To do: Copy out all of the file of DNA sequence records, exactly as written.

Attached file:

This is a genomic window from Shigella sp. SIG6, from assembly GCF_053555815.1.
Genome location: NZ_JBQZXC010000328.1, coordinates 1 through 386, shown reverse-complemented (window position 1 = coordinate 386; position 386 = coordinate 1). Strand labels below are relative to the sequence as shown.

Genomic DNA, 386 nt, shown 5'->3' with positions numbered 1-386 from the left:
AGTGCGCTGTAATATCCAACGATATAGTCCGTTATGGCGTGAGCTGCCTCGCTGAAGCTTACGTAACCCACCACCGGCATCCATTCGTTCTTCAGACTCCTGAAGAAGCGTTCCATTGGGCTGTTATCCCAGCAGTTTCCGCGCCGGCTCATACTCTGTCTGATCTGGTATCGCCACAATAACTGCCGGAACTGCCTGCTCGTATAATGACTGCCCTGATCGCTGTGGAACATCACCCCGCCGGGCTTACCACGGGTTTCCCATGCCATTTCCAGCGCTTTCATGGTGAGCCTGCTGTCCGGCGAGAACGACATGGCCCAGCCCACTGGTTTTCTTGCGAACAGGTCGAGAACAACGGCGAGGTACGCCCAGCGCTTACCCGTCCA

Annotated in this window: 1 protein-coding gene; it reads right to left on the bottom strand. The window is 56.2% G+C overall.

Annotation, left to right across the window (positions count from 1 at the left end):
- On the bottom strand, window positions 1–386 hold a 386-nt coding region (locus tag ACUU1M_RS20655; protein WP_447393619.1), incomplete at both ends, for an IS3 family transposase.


This is a genomic window from Shigella sp. SIG6, from assembly GCF_053555815.1.
Genome location: NZ_JBQZXC010000328.1, coordinates 1 through 386, shown reverse-complemented (window position 1 = coordinate 386; position 386 = coordinate 1). Strand labels below are relative to the sequence as shown.

Genomic DNA, 386 nt, shown 5'->3' with positions numbered 1-386 from the left:
AGTGCGCTGTAATATCCAACGATATAGTCCGTTATGGCGTGAGCTGCCTCGCTGAAGCTTACGTAACCCACCACCGGCATCCATTCGTTCTTCAGACTCCTGAAGAAGCGTTCCATTGGGCTGTTATCCCAGCAGTTTCCGCGCCGGCTCATACTCTGTCTGATCTGGTATCGCCACAATAACTGCCGGAACTGCCTGCTCGTATAATGACTGCCCTGATCGCTGTGGAACATCACCCCGCCGGGCTTACCACGGGTTTCCCATGCCATTTCCAGCGCTTTCATGGTGAGCCTGCTGTCCGGCGAGAACGACATGGCCCAGCCCACTGGTTTTCTTGCGAACAGGTCGAGAACAACGGCGAGGTACGCCCAGCGCTTACCCGTCCA

Annotated in this window: 1 protein-coding gene; it reads right to left on the bottom strand. The window is 56.2% G+C overall.

Annotation, left to right across the window (positions count from 1 at the left end):
- On the bottom strand, window positions 1–386 hold a 386-nt coding region (locus tag ACUU1M_RS20655; protein WP_447393619.1), incomplete at both ends, for an IS3 family transposase.